haven’t even had an opening conversation with half the population in the West, so we’ve got a long way to go. We’re comfortable in small towns, we know what we’re doing. In the big cities, the metropolitan areas, we know that financial services are sold differently, there’s a higher proportion of young people, technology’s playing a bigger role. So we want to learn more before we jump in there. But, you know, Wal-Mart did a fabulous job of staying out of the big cities until they were ready.”

If that isn’t a warning to the industry’s big boys, I don’t know what is. But Tannas’s longterm planning may exclude expansion in Canada. He is much more excited about the American Midwest, such as Montana. “We say, ‘North Dakota before North Bay,’ because those are our complementary markets—similar demographics, similar industries. That’s where we’ll go. We’ll go to the Plains states, the Pacific Northwest. And frankly, if you draw a circle around that whole region, it’s bigger than Canada, so it’s not like we’re compromising our opportunities by saying we want to be a western company. I really would love to see, as a westerner, as a redneck Albertan, I want to see us as a really strong, deep western financial institution, the WestJet of Canadian banking.”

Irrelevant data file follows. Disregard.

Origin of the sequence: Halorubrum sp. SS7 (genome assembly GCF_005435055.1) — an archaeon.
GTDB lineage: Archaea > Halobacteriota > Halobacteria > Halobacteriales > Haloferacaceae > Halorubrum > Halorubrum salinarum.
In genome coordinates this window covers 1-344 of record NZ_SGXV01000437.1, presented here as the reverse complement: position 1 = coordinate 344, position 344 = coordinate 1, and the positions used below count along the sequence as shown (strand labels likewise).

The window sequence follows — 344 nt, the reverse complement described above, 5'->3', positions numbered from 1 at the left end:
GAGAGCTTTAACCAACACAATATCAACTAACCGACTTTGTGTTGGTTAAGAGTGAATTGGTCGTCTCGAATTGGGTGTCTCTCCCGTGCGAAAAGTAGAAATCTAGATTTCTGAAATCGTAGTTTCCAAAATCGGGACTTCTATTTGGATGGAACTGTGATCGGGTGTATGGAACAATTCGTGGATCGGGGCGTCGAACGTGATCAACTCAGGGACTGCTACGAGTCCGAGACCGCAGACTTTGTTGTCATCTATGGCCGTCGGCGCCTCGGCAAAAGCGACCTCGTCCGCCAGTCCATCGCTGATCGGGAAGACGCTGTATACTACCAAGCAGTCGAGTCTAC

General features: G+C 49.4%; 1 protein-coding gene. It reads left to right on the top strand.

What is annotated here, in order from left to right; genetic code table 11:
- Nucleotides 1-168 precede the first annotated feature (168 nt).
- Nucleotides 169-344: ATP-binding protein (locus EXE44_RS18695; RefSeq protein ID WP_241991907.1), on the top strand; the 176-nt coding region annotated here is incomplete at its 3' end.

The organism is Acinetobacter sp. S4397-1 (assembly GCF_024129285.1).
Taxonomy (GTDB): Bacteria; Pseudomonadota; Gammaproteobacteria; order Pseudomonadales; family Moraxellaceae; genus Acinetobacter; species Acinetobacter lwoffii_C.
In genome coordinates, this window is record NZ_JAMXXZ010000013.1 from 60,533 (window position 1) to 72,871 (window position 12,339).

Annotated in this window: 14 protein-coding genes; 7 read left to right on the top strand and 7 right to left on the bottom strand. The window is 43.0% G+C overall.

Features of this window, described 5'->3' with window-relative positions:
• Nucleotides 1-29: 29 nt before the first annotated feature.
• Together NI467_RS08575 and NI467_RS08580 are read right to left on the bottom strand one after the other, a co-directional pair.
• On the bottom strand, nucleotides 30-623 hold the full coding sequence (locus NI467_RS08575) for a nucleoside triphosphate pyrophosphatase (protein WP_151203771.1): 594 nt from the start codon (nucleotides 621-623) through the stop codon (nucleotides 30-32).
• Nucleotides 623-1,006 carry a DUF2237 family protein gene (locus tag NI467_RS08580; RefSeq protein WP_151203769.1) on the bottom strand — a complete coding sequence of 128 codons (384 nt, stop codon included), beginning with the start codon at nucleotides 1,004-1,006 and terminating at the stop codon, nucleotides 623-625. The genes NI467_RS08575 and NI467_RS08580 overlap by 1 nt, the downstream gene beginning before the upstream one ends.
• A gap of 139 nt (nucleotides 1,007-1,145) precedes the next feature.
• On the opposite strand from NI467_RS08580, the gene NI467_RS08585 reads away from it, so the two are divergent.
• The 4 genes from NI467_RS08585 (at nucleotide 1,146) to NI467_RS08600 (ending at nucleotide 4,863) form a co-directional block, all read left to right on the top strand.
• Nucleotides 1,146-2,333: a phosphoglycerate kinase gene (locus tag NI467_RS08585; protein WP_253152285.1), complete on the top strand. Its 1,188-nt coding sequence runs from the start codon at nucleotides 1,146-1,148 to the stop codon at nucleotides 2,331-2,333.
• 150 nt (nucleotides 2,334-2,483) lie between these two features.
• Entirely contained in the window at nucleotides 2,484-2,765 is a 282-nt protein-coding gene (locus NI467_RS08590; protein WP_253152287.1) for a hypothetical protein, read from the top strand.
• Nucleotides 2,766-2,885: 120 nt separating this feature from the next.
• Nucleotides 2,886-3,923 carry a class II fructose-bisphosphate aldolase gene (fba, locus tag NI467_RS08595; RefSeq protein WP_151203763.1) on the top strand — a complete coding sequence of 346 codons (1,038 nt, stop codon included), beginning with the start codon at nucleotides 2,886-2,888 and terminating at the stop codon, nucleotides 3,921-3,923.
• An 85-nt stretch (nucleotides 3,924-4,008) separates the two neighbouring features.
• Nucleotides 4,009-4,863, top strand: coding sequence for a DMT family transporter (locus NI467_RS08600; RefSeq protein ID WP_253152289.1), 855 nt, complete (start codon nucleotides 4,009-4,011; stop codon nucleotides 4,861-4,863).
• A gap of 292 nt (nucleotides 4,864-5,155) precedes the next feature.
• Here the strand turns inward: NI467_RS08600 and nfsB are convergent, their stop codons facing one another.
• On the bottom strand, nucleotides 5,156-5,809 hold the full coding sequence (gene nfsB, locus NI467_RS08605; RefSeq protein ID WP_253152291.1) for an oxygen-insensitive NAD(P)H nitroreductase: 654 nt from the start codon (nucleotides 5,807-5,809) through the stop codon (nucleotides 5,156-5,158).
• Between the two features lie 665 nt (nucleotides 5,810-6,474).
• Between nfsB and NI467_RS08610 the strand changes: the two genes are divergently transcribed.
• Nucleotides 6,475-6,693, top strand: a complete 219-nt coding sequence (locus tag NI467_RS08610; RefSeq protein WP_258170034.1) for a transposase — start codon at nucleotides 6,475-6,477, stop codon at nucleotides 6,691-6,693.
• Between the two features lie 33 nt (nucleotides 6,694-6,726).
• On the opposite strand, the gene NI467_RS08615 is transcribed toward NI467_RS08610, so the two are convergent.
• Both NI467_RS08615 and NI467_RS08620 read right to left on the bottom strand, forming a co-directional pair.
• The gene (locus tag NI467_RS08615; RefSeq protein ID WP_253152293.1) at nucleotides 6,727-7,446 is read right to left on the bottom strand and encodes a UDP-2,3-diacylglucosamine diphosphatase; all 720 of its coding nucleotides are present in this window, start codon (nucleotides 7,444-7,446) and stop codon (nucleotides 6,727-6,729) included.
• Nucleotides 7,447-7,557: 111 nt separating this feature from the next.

The next logical step would seem to be a takeover of ATB Financial, formerly the Alberta Treasury Branches. Started by the provincial government in the 1930s, when the big eastern banks had all but abandoned the dust bowl prairie, it is now a thriving bank with more than 4,000 employees. Privatization has often been on the table, but the province has never pulled the trigger. Should that change, Western Financial would be a powerful force in any auction of its assets, and would instantly transform into a $ 15-billion financial giant. At the moment, the betting is that even if ATB was privatized, Ed Stelmach, the populist-minded Alberta premier, would most likely distribute its stock to the province’s citizens as a dividend that might win badly needed Conservative votes.

Alberta is on the march, married to tomorrow’s technology and today’s supplies of essential continental resources. One of the few safe predictions about that future is that Scott Tannas and his entrepreneurial spirit will be an important part of it. M